Are Sugary Drinks Really All That Much of a Problem?

English: Vending machine for soft drinks.

English: Vending machine for soft drinks. (Photo credit: Wikipedia)

Mayor Bloomberg’s crusade against sugary drinks has certainly gotten enough publicity to make most people say, “Enough already”. However, when you come right down to it, is there really a fire behind all of that smoke?

Five recognized experts in the health effects of fructose, high fructose corn syrup, and sucrose gave their views on the severity of the problem at a symposium called “Fructose Sucrose and High Fructose Corn Syrup. Modern Scientific Findings and                         Health Implications”, which was part of the ASN Scientific Sessions and Annual Meeting at Experimental Biology 2012.

The first part of this complex issue is the significant rise in soft drink consumption over the last 30 years as noted by Dr. George Bray, Chief of the Division of Clinical Obesity and Metabolism at the Pennington Biomedical Research Center. Soft drinks are the largest source of fructose in the U.S. diet, and we get it from the sucrose and high fructose corn syrup that manufacturers use to sweeten their products. Dr. Bray said that all of this fructose is associated with fatty liver disease, metabolic syndrome, obesity and gout.

Another important point noted in Dr. Bray’s presentation is that calories from soft drinks are less satisfying than calories from food, which means they leave you wanting more and consuming more. Although your increased consumption of soft drink calories may be great for the producers of these beverages, it doesn’t do much for you except help you put on weight. According to a study quoted by Dr. Bray, this added fat is in the form of visceral fat and increased fat deposits in liver and muscle. If anything jumps out at you from this page it should be “visceral fat”, or as it’s more commonly known – belly fat because that’s the kind of fat that is associated with heart failure.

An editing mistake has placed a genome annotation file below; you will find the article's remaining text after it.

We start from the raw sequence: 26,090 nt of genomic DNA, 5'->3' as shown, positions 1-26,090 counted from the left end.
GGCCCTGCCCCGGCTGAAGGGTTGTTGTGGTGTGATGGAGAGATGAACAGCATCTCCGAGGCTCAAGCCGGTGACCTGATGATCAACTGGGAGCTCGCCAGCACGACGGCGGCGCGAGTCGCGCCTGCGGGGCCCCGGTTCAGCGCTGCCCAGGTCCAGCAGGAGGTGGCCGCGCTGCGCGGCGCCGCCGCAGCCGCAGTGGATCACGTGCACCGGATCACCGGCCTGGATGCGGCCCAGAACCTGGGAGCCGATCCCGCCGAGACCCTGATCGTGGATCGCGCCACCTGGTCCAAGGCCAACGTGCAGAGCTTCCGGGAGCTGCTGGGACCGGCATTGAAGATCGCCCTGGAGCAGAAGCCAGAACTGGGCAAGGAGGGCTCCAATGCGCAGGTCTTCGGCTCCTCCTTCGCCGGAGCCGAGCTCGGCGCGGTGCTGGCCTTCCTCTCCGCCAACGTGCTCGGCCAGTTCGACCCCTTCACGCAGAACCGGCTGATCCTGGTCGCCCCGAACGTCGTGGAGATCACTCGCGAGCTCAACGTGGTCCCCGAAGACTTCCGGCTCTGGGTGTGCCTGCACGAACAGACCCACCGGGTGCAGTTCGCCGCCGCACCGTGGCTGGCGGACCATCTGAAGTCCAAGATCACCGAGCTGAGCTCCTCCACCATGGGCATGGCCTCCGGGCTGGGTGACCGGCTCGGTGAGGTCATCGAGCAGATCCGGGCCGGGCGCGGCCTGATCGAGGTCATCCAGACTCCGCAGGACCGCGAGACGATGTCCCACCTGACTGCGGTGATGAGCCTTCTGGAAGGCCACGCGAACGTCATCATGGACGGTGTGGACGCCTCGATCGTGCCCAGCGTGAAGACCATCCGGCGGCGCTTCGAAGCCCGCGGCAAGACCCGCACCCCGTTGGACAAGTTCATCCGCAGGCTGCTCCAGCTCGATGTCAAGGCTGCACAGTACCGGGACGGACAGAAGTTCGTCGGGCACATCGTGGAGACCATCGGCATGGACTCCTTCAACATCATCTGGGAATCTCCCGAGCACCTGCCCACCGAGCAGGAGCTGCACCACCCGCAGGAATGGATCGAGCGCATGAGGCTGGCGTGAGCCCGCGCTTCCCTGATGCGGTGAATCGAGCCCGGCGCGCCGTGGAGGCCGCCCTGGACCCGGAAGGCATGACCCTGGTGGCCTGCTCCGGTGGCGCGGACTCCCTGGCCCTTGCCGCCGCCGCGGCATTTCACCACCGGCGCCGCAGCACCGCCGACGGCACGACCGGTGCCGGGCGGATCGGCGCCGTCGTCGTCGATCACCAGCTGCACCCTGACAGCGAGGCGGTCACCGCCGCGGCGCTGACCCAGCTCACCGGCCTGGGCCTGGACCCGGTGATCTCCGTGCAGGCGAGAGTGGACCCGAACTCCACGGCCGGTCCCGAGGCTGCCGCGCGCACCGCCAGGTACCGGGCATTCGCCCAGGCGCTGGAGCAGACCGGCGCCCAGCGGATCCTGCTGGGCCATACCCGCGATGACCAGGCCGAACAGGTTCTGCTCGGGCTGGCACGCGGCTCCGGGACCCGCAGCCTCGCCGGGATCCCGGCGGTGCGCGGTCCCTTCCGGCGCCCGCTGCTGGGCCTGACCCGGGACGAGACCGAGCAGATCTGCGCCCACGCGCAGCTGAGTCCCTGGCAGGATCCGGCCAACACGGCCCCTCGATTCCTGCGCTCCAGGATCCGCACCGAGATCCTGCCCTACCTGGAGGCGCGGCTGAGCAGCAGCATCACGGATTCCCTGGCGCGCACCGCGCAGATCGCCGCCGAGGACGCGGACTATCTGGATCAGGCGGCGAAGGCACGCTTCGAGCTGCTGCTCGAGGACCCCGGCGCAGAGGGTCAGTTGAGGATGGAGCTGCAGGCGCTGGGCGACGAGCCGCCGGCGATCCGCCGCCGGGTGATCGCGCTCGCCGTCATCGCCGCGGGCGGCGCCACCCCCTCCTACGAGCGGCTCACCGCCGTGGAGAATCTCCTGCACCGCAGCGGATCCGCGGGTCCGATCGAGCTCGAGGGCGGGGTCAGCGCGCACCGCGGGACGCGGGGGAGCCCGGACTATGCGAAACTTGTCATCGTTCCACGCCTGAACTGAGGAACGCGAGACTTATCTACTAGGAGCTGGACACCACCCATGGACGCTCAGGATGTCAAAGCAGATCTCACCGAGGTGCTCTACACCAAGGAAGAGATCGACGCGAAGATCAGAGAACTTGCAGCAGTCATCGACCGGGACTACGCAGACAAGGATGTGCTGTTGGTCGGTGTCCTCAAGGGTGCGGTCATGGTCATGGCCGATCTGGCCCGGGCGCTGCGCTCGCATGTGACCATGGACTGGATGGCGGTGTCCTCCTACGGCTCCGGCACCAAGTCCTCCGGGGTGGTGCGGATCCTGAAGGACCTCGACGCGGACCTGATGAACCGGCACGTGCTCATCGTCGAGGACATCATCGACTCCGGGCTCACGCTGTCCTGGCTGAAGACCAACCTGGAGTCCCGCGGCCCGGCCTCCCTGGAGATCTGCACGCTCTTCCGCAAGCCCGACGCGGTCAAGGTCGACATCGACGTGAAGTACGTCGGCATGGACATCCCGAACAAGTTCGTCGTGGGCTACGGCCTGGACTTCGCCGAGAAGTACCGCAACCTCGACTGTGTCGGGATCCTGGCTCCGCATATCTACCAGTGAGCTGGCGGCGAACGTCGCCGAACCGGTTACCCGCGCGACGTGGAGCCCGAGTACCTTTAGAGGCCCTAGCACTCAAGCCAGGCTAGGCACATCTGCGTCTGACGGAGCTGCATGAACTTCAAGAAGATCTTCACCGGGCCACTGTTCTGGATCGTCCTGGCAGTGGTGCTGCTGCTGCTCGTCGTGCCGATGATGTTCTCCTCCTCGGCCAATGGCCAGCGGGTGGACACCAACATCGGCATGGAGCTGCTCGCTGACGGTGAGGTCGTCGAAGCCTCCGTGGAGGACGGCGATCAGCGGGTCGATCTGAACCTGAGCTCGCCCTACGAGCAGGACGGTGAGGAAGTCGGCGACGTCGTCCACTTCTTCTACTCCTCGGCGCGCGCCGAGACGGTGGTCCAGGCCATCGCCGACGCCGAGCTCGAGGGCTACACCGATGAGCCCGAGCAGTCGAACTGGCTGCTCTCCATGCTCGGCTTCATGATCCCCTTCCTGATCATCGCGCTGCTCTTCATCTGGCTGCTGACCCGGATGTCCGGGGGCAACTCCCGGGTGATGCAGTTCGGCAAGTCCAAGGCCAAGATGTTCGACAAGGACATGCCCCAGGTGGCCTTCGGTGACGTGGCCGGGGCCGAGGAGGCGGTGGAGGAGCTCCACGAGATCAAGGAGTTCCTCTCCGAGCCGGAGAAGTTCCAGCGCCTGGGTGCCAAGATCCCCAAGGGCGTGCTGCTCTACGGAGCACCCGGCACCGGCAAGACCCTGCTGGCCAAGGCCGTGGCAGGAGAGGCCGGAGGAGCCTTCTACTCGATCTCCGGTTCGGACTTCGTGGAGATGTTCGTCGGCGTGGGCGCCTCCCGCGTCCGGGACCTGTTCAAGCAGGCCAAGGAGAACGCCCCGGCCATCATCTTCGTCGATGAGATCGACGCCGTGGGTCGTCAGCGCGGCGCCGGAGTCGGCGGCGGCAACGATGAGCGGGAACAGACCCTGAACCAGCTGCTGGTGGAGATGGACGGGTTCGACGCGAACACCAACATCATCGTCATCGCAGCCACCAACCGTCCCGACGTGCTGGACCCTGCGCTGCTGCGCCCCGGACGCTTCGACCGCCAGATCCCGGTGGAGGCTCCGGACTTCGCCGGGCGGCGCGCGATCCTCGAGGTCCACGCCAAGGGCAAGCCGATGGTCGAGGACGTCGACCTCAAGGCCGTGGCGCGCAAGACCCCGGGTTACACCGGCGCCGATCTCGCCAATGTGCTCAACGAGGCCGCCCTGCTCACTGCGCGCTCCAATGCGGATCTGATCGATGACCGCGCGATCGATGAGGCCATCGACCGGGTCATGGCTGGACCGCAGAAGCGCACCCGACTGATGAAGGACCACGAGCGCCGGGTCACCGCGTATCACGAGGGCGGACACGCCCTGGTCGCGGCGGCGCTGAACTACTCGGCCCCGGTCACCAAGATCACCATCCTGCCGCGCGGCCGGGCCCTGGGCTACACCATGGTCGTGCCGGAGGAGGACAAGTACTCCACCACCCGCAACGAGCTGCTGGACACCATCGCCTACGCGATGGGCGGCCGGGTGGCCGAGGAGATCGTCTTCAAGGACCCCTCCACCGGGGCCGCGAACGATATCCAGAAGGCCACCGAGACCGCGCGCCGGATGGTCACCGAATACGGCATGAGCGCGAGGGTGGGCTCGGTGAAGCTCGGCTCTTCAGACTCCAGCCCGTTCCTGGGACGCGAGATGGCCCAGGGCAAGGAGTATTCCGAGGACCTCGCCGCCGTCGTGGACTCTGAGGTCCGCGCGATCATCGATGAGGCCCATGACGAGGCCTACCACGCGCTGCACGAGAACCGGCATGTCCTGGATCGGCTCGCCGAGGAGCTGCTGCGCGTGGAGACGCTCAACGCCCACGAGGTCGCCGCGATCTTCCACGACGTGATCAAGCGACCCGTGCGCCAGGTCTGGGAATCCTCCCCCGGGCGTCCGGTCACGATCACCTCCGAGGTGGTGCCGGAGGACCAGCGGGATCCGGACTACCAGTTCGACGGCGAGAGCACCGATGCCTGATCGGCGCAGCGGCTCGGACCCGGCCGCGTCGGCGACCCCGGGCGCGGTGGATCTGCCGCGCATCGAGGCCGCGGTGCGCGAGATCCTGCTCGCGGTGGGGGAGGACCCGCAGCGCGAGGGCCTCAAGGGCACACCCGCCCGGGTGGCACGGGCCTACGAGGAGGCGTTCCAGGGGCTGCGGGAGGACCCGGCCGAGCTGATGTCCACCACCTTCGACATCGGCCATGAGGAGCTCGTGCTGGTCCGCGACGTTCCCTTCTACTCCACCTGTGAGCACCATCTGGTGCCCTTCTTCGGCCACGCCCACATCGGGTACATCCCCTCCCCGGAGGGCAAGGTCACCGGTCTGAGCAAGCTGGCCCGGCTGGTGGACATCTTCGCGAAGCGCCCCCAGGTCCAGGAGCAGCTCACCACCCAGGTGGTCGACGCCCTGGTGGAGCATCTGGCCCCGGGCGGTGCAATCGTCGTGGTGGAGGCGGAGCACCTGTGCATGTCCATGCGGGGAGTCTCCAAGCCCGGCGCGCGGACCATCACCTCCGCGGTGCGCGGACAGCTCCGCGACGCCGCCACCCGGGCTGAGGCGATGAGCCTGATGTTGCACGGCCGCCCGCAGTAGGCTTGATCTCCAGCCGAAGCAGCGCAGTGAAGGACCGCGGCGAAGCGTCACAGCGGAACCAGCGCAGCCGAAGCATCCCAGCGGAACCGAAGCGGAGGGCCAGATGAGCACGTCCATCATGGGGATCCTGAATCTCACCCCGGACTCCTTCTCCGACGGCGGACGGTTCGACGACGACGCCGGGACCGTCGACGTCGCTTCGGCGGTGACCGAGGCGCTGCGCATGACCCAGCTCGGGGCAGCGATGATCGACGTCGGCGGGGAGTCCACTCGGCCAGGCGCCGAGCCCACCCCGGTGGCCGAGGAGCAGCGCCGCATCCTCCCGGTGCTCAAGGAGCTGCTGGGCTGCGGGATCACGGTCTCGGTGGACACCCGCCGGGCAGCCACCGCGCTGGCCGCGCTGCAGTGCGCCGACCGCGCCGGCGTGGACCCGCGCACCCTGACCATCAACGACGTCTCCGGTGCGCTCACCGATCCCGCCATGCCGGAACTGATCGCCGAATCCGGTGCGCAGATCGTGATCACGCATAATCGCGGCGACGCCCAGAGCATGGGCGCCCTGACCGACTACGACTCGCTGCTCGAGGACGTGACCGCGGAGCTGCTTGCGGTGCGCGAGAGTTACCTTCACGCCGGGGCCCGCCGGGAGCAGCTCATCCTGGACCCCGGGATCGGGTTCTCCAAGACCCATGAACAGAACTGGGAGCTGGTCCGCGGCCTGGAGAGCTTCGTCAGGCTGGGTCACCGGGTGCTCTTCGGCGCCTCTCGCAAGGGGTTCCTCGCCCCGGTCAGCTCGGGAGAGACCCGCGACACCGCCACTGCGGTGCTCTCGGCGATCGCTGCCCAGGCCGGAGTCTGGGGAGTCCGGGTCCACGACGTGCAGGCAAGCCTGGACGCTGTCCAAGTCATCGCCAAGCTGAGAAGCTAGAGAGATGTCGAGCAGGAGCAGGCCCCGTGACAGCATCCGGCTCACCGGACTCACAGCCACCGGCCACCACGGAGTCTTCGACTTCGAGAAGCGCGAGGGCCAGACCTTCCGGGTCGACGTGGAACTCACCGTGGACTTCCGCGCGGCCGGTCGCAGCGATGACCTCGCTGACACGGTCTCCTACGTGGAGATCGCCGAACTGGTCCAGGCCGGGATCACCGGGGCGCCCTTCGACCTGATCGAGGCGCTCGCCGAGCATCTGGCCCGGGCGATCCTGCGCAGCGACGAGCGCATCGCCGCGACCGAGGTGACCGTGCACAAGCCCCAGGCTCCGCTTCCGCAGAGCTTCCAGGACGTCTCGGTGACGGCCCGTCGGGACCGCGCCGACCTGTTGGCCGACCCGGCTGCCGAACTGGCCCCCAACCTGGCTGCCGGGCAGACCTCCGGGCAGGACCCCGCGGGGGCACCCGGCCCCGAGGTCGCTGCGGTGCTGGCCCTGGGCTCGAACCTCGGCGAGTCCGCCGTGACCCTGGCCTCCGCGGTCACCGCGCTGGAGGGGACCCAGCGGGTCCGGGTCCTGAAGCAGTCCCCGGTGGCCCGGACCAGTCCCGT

The evidence presented by Dr. Robert Lustig, Professor of Clinical Pediatrics at the University of California, San Francisco, shed a little more light on the concern about all that fructose consumed in sugar drinks. He has a theory that high levels of sugar are actually toxic because the liver metabolizes all that sugar in the same way it would metabolize ethanol, which is the same alcohol that you drink in your favorite alcoholic beverage. He also asserted that fructose may be given preferential treatment when it comes to metabolizing it into fat, and all that special treatment means an increased risk of obesity, type 2 diabetes, high blood pressure, heart disease and fatty liver disease. Dr. Lustig also called sugar addictive.

So the next time you walk up to a beverage vending machine, think before you press that button. Do you really want all that sugar?



~ by chasm63 on October 11, 2012.

2 Responses to “Are Sugary Drinks Really All That Much of a Problem?”

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